November 8, 2011

Questioning old certainties – Challenges Inbrief 2012

Posted: 12:49 PM UTC

by ECDPM Challenges Team on November 8, 2011

ECDPM is currently reflecting on the content and orientation of the next issue of its annual Challenges Inbrief. This publication is published at the start of each year, and aims to identify key issues for policy making for EU-Africa relations in the year ahead. The paper, in traditional ECDPM style, aims to be informative and ‘facilitating’, helping readers identify key debates and moments in EU development cooperation and external action.

The writing process provides us with an opportunity to take a step back from our day to day work to look forward and to reflect - helping us ensure we do not miss the wood for the trees. The paper is a snapshot of our ongoing analytical work that gives an indication of the context and nature of challenges we foresee for Africa-EU relations for 2012:

For this year we feel the context in Europe and in Africa could not be more different. Europe is on the brink of a “double-dip” recession with the Euro-crisis. The feeling is one of uneasiness, and uncertainty. Compare this with Africa, where the Arab Spring has provided a breath of fresh air to many countries and, while presenting many challenges, sets high hopes for future democratic initiatives. African Union initiatives of shared values, regional integration, domestic resource mobilization, pan- African governance frameworks, high growth rates and new partnerships all feed into this new sense of “afro-optimism”.

As we go into 2012, Europe with the Lisbon Treaty seeks to re-emphasise a values-based approach in its foreign policy towards developing countries. Yet at the same time many EU member states governments are voicing their national foreign policy interest more strongly. How is Europe going to reconcile its values and interests in its external action?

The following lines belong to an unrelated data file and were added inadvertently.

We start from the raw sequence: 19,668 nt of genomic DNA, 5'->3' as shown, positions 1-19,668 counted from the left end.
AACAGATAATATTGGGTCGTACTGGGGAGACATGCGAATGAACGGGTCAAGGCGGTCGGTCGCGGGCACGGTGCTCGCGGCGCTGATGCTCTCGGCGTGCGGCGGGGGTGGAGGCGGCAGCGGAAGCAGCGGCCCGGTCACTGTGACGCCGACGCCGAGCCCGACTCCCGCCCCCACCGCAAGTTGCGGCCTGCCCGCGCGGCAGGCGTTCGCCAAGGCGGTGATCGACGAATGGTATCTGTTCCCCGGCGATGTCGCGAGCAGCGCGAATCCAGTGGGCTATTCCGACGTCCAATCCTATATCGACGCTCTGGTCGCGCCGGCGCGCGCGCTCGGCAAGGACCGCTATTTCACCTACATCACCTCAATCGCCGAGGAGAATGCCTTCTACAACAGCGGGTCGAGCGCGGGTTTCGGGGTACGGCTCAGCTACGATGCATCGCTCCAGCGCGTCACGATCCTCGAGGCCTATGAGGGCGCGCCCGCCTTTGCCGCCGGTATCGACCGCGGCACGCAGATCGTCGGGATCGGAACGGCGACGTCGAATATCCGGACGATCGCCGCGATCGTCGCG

In this context both the EU and Africa are confronted with a number of challenges and opportunities on their own grounds and, intertwined with those, regarding their future relationship. Both still have mutual but also contradictory interests. ECDPM’s Challenges Inbrief will aim to identify the European 2012 policy context  for its relations with Africa to help identify win-win situations and to enable all stakeholders involved to make more informed policy decisions.

As mentioned above, the writing process of the Challenges Inbrief is a moment to look forward and to reflect. Thus we would welcome your views on the above and ask you to share your thoughts on the following two questions:

  1. If you agree with the observation that ‘afro-optimism’ is on the rise, where do you see this ‘afro-optimism’ leading?
  2. Are there particular moments in 2012 when Europe will be confronted with the dilemma to act either in its interest or according to its values? Are there moments when it will be possible to reconcile both?


The ECDPM Challenges Team consists of James Mackie, Simone Görtz and Quentin de Roquefeuil.
James Mackie is Head of Programme Development Policy & International Relations,
Simone Görtz is Junior Policy Officer Development Policy & International Relations,
Quentin de Roquefeuil is Junior Policy Officer Economic and Trade Cooperation.

This blog post features the authors’ personal view and does not represent the view of ECDPM.

{ 3 comments… read them below or add one }

1 james Hurungo November 11, 2011 at 8:55 am